Bookish Buzzwords

Hi, there! I’ve been thinking about making this post for a while. Every now and then I mention I want to read a book purely because it has a certain buzzword attached to it and it makes me instantly interested. So, instead of repeating myself constantly, I thought I’d compile this list for future reference. These are in no particular order.

  • Time Travel

Anyone who knows me at all, knows that my favourite movie is Back to the Future. Why? I honestly do not know – I’ve seen it as a kid and was instantly obsessed, and that obsession did not go away for probably over 20 years now. I love me some time travel, especially when done well. It is a tricky one, I know, but if the blurb tells me time travel is involved, I will read the book. I did that with Stolen Time by Danielle Rollins, a book I didn’t buy for myself and had very little interest in, because it was blurbed as a romance, BUT it ended up being an instant favourite.

  • Con artists

Oh my goodness, nothing gets me more excited than a promise of con artists, especially in a fantasy setting. Those characters usually become my absolute favourites. Funny, smart, a bit too confident… I clearly have a type *cough* Locke Lamora *cough*.

  • Heists

This was an obvious transition, right? Where there are con artists, there’s probably a heist or some sort of a secret mission, and I live for it. Heists are something I will never get tired of. A good heist is exciting, super high stakes and gets your heart racing. What else could you want?!

  • Found Family

Yet another popular trope I don’t see myself ever being sick of. I’ll take a found family over any real family or relationship, especially if those characters don’t fit together at first glace. It’s those unconventional and seemingly unlikely ones that tend to be the fiercest and they really get me.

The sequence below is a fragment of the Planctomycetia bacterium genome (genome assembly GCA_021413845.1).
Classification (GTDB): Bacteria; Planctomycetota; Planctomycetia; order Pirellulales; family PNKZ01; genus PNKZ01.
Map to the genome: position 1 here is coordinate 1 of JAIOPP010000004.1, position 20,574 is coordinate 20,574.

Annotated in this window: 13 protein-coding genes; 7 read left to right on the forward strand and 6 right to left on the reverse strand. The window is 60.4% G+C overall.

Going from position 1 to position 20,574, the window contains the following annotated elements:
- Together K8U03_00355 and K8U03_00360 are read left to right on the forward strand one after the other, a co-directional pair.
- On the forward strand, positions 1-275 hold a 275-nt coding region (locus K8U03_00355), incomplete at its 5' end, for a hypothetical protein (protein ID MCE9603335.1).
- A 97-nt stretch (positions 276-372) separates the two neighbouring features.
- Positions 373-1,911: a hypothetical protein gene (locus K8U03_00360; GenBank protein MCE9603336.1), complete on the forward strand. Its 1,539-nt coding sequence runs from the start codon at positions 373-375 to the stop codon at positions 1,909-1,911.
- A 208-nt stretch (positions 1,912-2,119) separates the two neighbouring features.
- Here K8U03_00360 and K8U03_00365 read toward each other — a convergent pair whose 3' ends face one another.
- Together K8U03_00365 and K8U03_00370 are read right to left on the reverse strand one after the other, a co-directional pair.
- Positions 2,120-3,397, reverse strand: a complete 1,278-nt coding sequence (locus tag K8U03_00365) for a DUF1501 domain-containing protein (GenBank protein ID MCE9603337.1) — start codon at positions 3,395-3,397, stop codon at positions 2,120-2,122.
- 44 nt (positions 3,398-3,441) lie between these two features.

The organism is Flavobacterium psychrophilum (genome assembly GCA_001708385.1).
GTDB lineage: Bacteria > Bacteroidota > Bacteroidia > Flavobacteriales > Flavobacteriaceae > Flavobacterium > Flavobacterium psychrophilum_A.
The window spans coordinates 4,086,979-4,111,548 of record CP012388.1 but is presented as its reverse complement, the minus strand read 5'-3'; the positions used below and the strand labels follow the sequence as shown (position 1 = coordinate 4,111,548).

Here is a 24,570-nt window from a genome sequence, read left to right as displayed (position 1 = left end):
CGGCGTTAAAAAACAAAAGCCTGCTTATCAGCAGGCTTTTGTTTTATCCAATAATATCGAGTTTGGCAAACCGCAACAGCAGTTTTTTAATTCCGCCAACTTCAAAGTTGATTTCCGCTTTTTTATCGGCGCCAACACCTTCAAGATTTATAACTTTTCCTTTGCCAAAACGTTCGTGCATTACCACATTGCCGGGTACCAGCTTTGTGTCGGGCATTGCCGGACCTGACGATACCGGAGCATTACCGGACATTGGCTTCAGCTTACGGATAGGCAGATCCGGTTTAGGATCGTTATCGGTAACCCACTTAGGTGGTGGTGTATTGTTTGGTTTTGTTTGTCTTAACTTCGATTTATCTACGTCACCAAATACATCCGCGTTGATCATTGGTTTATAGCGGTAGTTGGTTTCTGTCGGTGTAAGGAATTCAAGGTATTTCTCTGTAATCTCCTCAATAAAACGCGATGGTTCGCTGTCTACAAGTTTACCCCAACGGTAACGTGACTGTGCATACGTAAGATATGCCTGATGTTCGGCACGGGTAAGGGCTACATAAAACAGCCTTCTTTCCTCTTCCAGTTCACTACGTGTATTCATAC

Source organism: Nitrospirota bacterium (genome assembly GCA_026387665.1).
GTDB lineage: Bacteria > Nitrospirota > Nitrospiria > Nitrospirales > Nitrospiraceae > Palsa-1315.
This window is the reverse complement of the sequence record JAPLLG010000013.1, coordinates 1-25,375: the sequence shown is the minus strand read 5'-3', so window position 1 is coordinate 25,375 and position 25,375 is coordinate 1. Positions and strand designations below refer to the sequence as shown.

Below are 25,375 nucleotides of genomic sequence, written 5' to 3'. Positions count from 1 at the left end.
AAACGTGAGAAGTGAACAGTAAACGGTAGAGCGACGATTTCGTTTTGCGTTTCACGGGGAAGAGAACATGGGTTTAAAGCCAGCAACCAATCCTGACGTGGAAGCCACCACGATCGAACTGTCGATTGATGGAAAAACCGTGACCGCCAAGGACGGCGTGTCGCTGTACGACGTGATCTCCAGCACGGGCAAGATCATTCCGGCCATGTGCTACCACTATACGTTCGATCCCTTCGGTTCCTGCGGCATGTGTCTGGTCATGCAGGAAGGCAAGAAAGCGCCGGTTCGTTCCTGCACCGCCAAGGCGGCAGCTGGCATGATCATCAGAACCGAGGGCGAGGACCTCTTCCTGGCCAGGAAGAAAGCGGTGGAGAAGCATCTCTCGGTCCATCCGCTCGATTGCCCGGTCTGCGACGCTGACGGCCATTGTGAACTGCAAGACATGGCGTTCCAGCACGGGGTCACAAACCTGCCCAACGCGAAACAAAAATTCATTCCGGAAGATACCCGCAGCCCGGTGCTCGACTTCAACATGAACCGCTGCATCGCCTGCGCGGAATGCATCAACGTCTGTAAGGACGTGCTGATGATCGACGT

• Superpowers

This one is a tough one to explain, because I’m not too into your typical superheroes – think all the Marvel ones ever. But at the same time, I love X-Men. The distinction to me is obvious, in fact, so obvious, I can’t really point out what it is. I guess it’s just more about the power aspect than the hero, because I like supervillains, and super-morally-grey-characters, too. I know I’m making it more complicated than it has to be. My buzzword encompasses all the stories with individuals with powers that don’t use them to either destroy or save the world. Now, I think that’s explained.

  • “Groundhog” day/year/life

Last, but definitely not least, we have the character reliving the same day, month, year, life etc. I haven’t read very many of these, but I am obsessed with that concept and I add every single book that mentions it to my TBR instantly! I think, similarly to the time travel buzzword, I like when the character can influence something that happened to them or someone else in the past, or use it to solve a mystery. There are just infinite possibilities in those stories, and I live for them!

Do you have any buzzwords of your own? Or maybe recommendations you wanna throw my way of some books that have these?